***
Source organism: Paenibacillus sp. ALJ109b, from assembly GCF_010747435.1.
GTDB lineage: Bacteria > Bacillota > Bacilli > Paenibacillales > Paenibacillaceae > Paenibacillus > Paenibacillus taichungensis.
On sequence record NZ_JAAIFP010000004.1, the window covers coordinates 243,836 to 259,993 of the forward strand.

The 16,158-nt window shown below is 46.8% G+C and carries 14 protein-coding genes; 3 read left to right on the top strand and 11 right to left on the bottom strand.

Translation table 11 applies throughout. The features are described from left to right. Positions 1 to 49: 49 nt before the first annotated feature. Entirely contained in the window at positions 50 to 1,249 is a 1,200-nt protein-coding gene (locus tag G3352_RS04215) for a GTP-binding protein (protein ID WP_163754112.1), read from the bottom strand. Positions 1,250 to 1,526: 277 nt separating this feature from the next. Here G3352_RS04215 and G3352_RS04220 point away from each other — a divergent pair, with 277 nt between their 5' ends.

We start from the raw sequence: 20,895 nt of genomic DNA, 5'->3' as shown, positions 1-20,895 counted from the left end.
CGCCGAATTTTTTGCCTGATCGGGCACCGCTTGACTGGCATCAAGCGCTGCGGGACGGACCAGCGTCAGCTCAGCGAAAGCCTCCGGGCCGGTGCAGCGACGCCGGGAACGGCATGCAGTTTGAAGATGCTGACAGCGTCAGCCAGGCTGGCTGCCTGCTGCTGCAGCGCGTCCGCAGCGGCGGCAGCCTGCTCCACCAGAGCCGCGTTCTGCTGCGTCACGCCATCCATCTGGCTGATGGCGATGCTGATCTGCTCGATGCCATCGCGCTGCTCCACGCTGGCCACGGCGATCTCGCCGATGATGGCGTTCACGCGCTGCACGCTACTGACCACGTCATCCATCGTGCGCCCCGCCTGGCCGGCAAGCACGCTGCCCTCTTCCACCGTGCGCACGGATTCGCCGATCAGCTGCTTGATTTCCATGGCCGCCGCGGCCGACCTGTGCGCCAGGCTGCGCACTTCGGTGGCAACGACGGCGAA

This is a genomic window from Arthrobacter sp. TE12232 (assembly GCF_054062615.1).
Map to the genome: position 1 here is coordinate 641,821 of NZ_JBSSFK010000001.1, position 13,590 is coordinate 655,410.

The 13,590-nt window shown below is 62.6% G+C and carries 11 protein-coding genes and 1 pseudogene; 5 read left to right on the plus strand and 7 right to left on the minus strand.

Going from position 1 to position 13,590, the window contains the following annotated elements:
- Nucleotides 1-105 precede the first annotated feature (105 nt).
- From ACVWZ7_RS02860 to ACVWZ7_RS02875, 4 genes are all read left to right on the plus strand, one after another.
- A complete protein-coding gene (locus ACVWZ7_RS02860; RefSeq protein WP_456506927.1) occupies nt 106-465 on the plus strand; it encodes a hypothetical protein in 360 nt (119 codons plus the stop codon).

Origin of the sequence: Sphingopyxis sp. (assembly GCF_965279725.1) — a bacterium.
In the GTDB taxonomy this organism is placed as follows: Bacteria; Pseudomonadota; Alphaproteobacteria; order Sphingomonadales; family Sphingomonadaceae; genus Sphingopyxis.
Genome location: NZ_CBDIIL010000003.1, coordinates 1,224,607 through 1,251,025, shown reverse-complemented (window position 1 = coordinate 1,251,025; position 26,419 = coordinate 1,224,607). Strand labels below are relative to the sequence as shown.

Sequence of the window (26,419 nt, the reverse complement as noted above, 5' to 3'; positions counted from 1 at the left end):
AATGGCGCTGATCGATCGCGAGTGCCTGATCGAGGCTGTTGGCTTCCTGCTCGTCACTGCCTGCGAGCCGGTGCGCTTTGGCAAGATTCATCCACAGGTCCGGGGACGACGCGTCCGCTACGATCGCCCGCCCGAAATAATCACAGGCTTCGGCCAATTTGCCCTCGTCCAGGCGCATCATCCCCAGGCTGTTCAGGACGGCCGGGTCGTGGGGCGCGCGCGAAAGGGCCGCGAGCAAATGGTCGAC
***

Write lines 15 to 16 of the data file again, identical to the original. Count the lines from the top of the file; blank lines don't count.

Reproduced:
Origin of the sequence: Sphingopyxis sp. (assembly GCF_965279725.1) — a bacterium.
In the GTDB taxonomy this organism is placed as follows: Bacteria; Pseudomonadota; Alphaproteobacteria; order Sphingomonadales; family Sphingomonadaceae; genus Sphingopyxis.